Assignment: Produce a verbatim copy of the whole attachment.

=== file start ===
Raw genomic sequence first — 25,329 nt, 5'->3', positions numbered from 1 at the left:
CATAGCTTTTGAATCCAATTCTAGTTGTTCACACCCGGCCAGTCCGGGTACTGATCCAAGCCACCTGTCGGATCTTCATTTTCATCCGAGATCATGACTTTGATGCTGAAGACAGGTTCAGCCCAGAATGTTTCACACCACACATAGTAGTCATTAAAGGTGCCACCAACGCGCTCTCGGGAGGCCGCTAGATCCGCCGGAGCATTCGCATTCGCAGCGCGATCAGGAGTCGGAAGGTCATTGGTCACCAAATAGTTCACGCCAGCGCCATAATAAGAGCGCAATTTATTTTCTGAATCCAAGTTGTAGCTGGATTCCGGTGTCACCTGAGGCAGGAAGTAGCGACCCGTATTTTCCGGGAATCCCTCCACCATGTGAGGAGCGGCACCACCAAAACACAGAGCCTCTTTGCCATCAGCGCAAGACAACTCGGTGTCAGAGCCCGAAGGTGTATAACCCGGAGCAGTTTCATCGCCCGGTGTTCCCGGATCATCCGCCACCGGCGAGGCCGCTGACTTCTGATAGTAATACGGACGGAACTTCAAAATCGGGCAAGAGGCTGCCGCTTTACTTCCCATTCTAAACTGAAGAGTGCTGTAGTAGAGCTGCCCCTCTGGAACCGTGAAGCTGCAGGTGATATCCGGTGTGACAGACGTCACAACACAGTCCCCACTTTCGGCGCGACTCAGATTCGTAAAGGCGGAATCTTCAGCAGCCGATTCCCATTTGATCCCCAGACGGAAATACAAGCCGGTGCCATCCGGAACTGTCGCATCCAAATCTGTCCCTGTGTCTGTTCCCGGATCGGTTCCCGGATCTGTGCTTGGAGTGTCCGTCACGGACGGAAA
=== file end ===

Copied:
Raw genomic sequence first — 25,329 nt, 5'->3', positions numbered from 1 at the left:
CATAGCTTTTGAATCCAATTCTAGTTGTTCACACCCGGCCAGTCCGGGTACTGATCCAAGCCACCTGTCGGATCTTCATTTTCATCCGAGATCATGACTTTGATGCTGAAGACAGGTTCAGCCCAGAATGTTTCACACCACACATAGTAGTCATTAAAGGTGCCACCAACGCGCTCTCGGGAGGCCGCTAGATCCGCCGGAGCATTCGCATTCGCAGCGCGATCAGGAGTCGGAAGGTCATTGGTCACCAAATAGTTCACGCCAGCGCCATAATAAGAGCGCAATTTATTTTCTGAATCCAAGTTGTAGCTGGATTCCGGTGTCACCTGAGGCAGGAAGTAGCGACCCGTATTTTCCGGGAATCCCTCCACCATGTGAGGAGCGGCACCACCAAAACACAGAGCCTCTTTGCCATCAGCGCAAGACAACTCGGTGTCAGAGCCCGAAGGTGTATAACCCGGAGCAGTTTCATCGCCCGGTGTTCCCGGATCATCCGCCACCGGCGAGGCCGCTGACTTCTGATAGTAATACGGACGGAACTTCAAAATCGGGCAAGAGGCTGCCGCTTTACTTCCCATTCTAAACTGAAGAGTGCTGTAGTAGAGCTGCCCCTCTGGAACCGTGAAGCTGCAGGTGATATCCGGTGTGACAGACGTCACAACACAGTCCCCACTTTCGGCGCGACTCAGATTCGTAAAGGCGGAATCTTCAGCAGCCGATTCCCATTTGATCCCCAGACGGAAATACAAGCCGGTGCCATCCGGAACTGTCGCATCCAAATCTGTCCCTGTGTCTGTTCCCGGATCGGTTCCCGGATCTGTGCTTGGAGTGTCCGTCACGGACGGAAA